Yesterday I posted a link to this essay by James Croft on my Facebook.It was discussing the violent threats and hate-filled rants that have showed up on Fox News. In a nutshell, American Atheists, Inc. opposes the inclusion of the “9/11 cross” in the official, government-funded memorial. Fox news reported on this and the response was vicious.
The essay I linked to just said hey, you know, not so cool. I didn’t think that would be particularly offensive to any Christians on my f-list, but Holy Jumpin’ Jesus, Batman! Max, who I haven’t seen since I left Hollywood in 2007 (oh, except for this) completely flipped his rubber lid in my direction.
I really don’t know what to say about the whole thing that hasn’t already been said on my facebook. I’m not particularly hurt that he unfriended me; I really only sent the friend request because of the Tosh.0 video. We weren’t really close to begin with. He was always a little to volatile for comfort. I don’t remember him being particularly religious. Evidently that has changed.
I don’t really feel like replying (again) to his poorly spelled and oddly capitalized rants. They don’t make enough sense to be worthwhile, so fuck it. Instead and by request, the reason I was painted green and hanging out with giant bats.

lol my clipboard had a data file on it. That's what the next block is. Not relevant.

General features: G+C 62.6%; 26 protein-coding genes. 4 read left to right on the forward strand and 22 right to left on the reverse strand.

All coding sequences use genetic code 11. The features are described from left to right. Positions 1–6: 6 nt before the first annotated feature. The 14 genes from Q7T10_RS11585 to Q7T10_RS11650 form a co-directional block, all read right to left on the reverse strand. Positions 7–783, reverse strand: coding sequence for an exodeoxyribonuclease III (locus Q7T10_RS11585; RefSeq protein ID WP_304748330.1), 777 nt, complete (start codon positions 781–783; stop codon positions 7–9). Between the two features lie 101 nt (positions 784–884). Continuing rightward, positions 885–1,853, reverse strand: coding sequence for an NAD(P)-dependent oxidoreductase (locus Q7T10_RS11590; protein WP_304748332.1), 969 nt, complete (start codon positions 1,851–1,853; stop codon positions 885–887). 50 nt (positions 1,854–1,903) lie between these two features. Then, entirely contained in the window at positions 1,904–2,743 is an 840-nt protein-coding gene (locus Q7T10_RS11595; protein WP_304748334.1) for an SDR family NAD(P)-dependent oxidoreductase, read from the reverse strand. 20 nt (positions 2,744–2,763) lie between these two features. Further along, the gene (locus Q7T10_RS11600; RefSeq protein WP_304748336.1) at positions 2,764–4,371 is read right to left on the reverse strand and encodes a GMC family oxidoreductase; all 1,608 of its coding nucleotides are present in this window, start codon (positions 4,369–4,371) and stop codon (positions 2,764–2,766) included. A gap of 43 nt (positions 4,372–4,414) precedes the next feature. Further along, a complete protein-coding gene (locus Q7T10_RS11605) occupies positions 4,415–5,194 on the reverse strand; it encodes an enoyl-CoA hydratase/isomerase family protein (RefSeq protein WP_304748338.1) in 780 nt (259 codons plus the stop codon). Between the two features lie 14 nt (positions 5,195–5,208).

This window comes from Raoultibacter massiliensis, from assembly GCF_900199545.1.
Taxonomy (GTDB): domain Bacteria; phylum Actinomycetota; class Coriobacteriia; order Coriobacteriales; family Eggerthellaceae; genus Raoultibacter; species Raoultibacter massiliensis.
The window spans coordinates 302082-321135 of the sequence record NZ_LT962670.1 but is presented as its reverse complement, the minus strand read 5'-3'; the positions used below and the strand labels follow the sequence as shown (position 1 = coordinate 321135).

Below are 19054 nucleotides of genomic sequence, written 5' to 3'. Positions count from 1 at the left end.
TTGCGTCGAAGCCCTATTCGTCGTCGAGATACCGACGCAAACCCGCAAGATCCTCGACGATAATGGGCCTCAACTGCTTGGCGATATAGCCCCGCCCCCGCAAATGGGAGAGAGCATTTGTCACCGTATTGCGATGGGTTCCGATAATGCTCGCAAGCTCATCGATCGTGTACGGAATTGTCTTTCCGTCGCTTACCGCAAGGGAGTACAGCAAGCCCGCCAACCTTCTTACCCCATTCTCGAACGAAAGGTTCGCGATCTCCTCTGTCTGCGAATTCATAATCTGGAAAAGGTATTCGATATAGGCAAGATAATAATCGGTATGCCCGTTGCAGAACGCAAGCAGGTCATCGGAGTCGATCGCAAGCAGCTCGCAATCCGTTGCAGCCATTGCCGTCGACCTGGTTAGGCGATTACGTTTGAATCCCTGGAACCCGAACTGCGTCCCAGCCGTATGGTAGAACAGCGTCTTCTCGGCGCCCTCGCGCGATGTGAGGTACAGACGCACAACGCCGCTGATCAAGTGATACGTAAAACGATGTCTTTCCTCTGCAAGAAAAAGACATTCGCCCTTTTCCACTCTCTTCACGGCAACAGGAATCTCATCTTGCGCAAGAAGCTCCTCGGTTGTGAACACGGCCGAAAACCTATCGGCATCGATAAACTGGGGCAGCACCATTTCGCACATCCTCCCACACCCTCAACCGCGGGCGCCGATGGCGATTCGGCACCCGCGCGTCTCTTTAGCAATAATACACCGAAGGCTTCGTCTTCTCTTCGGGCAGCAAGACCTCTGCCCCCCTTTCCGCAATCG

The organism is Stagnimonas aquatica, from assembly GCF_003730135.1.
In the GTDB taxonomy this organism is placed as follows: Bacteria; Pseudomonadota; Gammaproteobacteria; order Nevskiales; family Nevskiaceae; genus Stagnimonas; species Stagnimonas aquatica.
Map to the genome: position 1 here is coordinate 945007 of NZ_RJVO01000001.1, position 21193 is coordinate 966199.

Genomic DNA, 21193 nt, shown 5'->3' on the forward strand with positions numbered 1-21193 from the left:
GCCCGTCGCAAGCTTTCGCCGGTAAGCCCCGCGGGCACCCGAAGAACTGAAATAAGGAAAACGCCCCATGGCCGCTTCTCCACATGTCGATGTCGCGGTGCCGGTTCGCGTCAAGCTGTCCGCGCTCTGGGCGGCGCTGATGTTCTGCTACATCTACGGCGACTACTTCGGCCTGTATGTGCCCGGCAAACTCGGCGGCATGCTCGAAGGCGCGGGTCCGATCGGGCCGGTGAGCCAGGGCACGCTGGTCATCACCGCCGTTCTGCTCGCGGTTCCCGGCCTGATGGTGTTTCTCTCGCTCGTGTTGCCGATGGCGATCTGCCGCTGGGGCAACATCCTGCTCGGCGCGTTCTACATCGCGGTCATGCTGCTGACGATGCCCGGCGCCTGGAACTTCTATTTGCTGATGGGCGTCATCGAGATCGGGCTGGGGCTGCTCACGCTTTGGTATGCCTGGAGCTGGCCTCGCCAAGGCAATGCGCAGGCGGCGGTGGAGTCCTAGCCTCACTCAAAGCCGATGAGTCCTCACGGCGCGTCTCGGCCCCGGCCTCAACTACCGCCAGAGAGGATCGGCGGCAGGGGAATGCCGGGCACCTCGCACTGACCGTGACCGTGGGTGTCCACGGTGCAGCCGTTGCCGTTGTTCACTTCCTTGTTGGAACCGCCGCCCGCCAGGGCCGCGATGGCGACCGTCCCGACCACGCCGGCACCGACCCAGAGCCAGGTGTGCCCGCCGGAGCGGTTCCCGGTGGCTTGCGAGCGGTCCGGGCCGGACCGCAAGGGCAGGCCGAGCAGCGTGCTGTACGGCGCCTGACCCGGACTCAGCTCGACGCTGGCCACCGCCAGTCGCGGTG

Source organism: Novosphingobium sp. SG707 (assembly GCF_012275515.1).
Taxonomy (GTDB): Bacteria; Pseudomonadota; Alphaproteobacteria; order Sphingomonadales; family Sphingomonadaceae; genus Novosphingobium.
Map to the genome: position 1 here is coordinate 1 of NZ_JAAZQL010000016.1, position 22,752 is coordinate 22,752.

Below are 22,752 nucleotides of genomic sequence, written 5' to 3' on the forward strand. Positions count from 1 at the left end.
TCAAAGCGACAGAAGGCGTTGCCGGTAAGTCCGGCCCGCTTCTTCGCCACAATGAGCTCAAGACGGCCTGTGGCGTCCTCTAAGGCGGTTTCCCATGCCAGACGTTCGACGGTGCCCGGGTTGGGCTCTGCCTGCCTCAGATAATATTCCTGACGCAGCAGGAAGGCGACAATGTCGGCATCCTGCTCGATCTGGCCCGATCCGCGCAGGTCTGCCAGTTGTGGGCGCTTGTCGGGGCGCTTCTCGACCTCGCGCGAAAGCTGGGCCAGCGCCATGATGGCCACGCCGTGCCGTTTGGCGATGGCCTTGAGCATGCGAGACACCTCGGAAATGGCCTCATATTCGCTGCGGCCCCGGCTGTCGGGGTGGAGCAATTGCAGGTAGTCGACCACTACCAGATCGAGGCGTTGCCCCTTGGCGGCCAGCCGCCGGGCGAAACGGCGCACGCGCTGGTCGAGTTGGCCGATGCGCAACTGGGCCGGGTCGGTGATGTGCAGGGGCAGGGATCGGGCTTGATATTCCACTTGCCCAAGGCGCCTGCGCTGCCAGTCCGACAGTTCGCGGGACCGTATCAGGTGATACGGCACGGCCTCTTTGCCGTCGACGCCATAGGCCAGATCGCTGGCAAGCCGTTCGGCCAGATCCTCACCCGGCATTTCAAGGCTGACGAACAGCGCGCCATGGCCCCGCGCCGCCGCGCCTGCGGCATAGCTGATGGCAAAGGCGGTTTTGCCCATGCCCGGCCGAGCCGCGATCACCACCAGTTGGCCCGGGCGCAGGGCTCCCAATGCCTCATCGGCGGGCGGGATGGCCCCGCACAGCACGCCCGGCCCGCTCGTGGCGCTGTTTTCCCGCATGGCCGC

It isn’t a “job” at all. It’s just people, anyone really, who show up in costume and just…hang around. Some people do whole performances , others (like me) just walked around like the characters at Disneyland. Some ran right up and attacked people. The legal guidelines for the performers (or, during fits of reformation, “Hollywood Ambassadors”) was that you had to stay on public property, could not set a price per photo, and could not ask for money outright. You could say any variation of “we accept/work for tips” and that was about it. Of course most people ignored that shit right out. Used to drive me fucking crazy, but then I followed the rules as rigorously as I honored my OSSOM contract in high school.
With it being such an unusual hybrid of acting, costuming and panhandling, it attracted distinct groups. Such as:
Costume designers who wanted to show off their work, or drum up business.
Struggling actors who wanted to take time off for auditions and gigs.
Bums, lowlifes, drifters, and various other human flotsam and jetsam.
And then there were the crazy people. The people who just were not right somehow. Sometimes they were obsessed with their character, like Superman (here I’d like to plug Confessions of a Superhero again. Its streaming on Netflix AND Hulu!). There was the Marilyn Monroe who seemed to actually believe she was nineteen (she was at least forty and the resemblance was not exactly striking). There’s the pathological liar in the Jack Sparrow costume, and me, with the creepy tranny cat.
So, even though he unfriended me, I’ll plug the documentary he starred in. Watch Confessions of a Superhero. And then go to iTunes and get The Reinactors. If you go to Hollywood, please tip. Because seriously, if you knew this guy, wouldn’t you?